To gather any and all feedback, suggestions, and criticism, to help us determine which version we should focus on improving, and to make some revisions based on public input before we applied for approval, we conducted focus groups for as long as necessary, for as long as people kept coming.
We held 19 focus groups with 122 people in total, and heard countless great suggestions and other feedback, positive and critical. We wanted to only apply for the concept the community indicated it generally preferred, and to gather feedback and suggestions before we did that.
Based on feedback and suggestions from the focus groups, and the overwhelming support for the boutique hotel version by 84% of those that participated, we decided to pursue this concept for approval. Almost no one wanted us to pursue an application for the 2 story concept, when the 3 story boutique hotel concept offers so much more.
We made a number of major and small revisions, with lots and lots of small refinements, and prepared the plans for a formal application to the Township of Langley.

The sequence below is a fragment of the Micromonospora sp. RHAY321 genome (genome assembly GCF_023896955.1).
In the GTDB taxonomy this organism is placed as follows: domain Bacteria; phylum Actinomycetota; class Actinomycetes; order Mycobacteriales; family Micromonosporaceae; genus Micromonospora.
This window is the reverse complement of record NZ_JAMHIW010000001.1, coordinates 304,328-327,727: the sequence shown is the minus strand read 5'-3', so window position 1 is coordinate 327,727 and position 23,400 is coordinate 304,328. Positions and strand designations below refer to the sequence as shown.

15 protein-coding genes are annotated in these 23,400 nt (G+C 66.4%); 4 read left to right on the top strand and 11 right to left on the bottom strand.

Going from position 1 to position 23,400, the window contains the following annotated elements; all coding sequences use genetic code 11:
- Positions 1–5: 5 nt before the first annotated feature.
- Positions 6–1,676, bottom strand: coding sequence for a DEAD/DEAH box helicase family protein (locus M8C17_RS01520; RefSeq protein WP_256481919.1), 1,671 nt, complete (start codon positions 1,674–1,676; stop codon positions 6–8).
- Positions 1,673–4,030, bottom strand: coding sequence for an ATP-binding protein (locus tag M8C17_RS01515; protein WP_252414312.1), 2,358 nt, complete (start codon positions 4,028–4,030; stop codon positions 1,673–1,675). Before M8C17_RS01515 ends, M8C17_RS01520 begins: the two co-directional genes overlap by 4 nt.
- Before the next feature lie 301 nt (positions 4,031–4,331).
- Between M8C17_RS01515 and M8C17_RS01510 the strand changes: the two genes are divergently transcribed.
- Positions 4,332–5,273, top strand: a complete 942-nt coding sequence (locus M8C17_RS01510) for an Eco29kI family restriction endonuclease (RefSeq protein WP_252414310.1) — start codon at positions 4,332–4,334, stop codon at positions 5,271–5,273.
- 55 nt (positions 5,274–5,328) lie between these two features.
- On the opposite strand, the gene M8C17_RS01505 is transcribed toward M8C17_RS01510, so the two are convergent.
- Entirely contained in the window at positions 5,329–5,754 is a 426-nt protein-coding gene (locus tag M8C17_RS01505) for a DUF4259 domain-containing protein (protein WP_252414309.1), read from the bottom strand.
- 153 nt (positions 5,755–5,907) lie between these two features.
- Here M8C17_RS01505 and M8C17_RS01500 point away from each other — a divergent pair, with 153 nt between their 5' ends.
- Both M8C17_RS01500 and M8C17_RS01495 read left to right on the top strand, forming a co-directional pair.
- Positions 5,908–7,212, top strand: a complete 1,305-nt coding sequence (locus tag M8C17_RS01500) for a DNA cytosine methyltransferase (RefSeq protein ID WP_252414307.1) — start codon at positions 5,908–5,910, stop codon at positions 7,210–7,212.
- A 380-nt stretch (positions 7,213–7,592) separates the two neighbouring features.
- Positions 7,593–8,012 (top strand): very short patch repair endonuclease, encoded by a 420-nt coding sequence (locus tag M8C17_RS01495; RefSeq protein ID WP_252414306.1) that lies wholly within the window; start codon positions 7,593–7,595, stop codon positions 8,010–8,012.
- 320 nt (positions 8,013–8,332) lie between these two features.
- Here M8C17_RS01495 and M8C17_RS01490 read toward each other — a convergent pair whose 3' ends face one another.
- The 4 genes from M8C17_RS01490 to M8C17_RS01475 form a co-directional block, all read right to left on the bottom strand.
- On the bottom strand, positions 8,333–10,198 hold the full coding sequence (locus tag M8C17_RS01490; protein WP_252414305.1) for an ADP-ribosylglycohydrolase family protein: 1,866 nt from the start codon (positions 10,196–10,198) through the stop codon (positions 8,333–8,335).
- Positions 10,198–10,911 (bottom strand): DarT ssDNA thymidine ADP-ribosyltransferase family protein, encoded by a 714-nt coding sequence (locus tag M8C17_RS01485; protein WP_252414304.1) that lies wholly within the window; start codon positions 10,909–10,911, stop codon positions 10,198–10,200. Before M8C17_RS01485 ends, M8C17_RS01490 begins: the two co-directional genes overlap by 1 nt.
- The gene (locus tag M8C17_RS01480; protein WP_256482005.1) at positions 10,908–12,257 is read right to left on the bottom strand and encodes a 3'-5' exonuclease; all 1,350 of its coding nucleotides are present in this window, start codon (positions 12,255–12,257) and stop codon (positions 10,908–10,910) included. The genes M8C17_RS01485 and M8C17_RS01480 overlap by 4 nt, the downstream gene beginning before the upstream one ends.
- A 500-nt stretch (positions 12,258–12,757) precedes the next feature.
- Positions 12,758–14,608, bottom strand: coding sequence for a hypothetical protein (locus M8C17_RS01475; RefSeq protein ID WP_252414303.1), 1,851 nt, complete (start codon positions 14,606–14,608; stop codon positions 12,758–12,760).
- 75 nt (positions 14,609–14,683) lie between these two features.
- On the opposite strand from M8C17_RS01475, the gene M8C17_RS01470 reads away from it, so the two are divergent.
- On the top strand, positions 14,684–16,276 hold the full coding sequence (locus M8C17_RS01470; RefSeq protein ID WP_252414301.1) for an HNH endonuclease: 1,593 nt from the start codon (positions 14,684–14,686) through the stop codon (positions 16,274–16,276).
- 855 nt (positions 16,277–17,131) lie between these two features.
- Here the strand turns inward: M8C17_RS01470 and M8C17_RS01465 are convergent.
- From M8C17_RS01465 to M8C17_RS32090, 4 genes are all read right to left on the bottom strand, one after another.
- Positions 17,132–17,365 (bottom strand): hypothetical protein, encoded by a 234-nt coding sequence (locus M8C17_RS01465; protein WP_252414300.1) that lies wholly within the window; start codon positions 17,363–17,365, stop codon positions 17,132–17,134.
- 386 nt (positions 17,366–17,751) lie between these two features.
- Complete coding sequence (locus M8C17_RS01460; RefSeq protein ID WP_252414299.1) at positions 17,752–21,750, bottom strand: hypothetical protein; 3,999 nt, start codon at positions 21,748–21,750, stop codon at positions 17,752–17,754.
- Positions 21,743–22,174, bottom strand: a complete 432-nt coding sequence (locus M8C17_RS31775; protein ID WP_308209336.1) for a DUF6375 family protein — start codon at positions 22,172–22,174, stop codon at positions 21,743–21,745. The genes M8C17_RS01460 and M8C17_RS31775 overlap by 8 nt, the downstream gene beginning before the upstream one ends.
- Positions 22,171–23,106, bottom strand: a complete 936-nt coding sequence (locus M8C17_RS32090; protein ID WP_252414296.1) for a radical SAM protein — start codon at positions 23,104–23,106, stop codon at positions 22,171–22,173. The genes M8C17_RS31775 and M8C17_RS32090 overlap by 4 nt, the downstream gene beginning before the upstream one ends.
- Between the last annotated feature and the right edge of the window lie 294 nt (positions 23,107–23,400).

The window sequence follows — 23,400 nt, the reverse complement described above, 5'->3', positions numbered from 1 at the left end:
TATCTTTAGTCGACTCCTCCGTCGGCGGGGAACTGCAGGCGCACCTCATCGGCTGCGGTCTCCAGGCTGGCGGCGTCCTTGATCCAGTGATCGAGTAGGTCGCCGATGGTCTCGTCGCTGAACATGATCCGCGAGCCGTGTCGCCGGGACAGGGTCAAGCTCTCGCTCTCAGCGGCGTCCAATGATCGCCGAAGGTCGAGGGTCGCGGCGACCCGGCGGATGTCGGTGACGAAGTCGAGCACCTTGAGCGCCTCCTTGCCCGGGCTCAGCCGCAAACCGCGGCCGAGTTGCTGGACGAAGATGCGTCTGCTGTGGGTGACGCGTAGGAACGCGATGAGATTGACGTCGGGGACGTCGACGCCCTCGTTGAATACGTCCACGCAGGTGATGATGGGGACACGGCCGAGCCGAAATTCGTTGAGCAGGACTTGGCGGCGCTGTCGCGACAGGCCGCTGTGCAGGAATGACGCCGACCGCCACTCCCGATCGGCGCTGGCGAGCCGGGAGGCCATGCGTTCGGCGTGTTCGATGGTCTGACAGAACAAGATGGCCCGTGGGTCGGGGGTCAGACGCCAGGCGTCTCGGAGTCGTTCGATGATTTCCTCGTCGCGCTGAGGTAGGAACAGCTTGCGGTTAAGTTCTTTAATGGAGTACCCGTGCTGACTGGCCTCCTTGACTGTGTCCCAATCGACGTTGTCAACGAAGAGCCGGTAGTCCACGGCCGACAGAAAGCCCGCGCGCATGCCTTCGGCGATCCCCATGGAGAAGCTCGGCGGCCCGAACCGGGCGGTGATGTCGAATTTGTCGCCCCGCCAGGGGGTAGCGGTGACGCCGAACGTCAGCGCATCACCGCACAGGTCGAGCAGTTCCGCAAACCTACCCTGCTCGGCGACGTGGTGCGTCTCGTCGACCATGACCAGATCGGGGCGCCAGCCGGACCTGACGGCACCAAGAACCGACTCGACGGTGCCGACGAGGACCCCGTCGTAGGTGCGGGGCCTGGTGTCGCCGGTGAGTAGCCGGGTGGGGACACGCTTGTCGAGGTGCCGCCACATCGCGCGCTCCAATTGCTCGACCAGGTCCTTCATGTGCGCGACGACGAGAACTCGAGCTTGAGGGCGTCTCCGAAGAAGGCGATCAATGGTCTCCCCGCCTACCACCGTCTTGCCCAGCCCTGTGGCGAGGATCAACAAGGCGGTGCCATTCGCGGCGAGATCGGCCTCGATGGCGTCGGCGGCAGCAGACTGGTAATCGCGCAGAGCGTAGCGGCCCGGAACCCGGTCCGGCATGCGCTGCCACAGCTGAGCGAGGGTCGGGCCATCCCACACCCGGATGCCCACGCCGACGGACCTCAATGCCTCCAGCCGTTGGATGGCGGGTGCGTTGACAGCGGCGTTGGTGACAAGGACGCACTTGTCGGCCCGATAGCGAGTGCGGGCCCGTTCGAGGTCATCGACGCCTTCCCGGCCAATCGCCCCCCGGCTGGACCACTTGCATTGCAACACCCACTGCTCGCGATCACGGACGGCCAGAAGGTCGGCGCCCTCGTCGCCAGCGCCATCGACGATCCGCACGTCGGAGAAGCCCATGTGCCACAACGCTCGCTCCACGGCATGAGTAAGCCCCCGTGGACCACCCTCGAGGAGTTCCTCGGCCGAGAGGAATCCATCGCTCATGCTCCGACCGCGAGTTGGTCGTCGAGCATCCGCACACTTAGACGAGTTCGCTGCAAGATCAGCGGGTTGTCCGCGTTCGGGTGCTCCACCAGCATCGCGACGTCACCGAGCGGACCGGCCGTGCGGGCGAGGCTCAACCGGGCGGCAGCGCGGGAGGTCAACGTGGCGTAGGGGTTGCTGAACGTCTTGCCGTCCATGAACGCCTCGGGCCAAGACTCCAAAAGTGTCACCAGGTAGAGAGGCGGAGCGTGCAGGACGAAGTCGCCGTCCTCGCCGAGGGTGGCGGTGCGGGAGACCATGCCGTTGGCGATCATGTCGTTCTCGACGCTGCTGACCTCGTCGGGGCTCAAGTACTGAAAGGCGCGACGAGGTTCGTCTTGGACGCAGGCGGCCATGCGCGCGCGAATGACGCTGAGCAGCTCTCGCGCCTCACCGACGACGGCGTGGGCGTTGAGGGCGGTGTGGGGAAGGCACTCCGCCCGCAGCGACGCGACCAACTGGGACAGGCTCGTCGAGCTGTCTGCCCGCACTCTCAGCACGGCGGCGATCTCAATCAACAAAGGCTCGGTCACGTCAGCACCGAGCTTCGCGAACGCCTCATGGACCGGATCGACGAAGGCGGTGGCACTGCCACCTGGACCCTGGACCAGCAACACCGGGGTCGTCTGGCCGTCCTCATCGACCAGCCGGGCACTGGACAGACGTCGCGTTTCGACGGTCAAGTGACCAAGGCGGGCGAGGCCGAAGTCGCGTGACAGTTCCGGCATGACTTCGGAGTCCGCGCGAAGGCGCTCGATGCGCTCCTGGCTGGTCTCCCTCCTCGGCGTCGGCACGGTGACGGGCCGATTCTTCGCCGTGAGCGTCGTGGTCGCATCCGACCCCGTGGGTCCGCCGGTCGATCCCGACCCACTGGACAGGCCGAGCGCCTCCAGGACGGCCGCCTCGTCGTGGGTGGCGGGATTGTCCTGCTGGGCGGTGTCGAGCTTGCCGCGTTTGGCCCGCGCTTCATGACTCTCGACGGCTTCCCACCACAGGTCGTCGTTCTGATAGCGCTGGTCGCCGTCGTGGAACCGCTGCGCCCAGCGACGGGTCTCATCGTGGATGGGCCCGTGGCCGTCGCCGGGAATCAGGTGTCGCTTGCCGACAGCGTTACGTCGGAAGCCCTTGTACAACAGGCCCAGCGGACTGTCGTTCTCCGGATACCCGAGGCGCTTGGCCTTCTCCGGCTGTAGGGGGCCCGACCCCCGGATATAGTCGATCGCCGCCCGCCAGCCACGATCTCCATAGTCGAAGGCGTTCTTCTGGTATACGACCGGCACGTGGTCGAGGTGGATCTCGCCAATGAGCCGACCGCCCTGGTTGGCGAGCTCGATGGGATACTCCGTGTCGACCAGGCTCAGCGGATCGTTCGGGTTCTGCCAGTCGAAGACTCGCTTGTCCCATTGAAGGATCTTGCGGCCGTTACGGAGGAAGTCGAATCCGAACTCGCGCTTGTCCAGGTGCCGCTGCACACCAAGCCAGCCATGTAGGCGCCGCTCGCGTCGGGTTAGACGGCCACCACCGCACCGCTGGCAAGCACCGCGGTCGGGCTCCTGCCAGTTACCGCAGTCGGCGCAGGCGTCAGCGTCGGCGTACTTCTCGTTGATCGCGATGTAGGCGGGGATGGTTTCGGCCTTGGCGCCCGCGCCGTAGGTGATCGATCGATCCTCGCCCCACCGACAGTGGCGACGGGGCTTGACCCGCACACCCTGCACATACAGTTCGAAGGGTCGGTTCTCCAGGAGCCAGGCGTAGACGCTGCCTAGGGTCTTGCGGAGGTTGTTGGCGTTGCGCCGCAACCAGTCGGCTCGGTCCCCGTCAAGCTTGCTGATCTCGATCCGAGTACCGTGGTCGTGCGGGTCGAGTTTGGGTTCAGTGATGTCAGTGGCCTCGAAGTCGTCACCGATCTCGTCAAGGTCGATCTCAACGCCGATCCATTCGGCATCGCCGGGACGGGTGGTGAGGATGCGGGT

Township of Langley staff completed their initial review of the boutique hotel proposal and demanded an unnecessary lane to nowhere for garbage trucks that ruins the proposal, is not needed (and is actually not even a requirement). We presented three solutions to address any concerns:
During the focus groups we held for the boutique hotel proposal many residents asked us to present an entire plan for our other primary development site with the specifics of our vision for Fort Langley. And, while it took some time, we wanted to do that for those that asked.